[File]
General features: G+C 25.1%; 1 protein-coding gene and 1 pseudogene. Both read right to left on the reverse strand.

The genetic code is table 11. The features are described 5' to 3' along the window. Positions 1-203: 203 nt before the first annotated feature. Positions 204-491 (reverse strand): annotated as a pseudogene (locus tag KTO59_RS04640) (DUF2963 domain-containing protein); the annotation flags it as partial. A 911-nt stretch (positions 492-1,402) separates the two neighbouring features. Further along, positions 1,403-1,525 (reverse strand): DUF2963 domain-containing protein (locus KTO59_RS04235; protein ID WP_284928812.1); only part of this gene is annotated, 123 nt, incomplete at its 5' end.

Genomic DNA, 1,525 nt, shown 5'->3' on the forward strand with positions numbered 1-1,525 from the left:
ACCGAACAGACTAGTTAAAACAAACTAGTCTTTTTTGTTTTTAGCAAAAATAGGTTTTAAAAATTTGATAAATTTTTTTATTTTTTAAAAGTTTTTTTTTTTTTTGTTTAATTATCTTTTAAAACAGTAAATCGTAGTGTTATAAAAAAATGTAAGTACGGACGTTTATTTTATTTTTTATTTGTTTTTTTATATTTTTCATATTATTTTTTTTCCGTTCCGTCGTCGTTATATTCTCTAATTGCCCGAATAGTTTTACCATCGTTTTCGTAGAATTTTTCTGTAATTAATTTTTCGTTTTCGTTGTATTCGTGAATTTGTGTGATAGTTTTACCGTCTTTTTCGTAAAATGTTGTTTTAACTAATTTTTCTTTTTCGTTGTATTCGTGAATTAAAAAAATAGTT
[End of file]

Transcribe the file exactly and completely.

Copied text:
General features: G+C 25.1%; 1 protein-coding gene and 1 pseudogene. Both read right to left on the reverse strand.

The genetic code is table 11. The features are described 5' to 3' along the window. Positions 1-203: 203 nt before the first annotated feature. Positions 204-491 (reverse strand): annotated as a pseudogene (locus tag KTO59_RS04640) (DUF2963 domain-containing protein); the annotation flags it as partial. A 911-nt stretch (positions 492-1,402) separates the two neighbouring features. Further along, positions 1,403-1,525 (reverse strand): DUF2963 domain-containing protein (locus KTO59_RS04235; protein ID WP_284928812.1); only part of this gene is annotated, 123 nt, incomplete at its 5' end.

Genomic DNA, 1,525 nt, shown 5'->3' on the forward strand with positions numbered 1-1,525 from the left:
ACCGAACAGACTAGTTAAAACAAACTAGTCTTTTTTGTTTTTAGCAAAAATAGGTTTTAAAAATTTGATAAATTTTTTTATTTTTTAAAAGTTTTTTTTTTTTTTGTTTAATTATCTTTTAAAACAGTAAATCGTAGTGTTATAAAAAAATGTAAGTACGGACGTTTATTTTATTTTTTATTTGTTTTTTTATATTTTTCATATTATTTTTTTTCCGTTCCGTCGTCGTTATATTCTCTAATTGCCCGAATAGTTTTACCATCGTTTTCGTAGAATTTTTCTGTAATTAATTTTTCGTTTTCGTTGTATTCGTGAATTTGTGTGATAGTTTTACCGTCTTTTTCGTAAAATGTTGTTTTAACTAATTTTTCTTTTTCGTTGTATTCGTGAATTAAAAAAATAGTT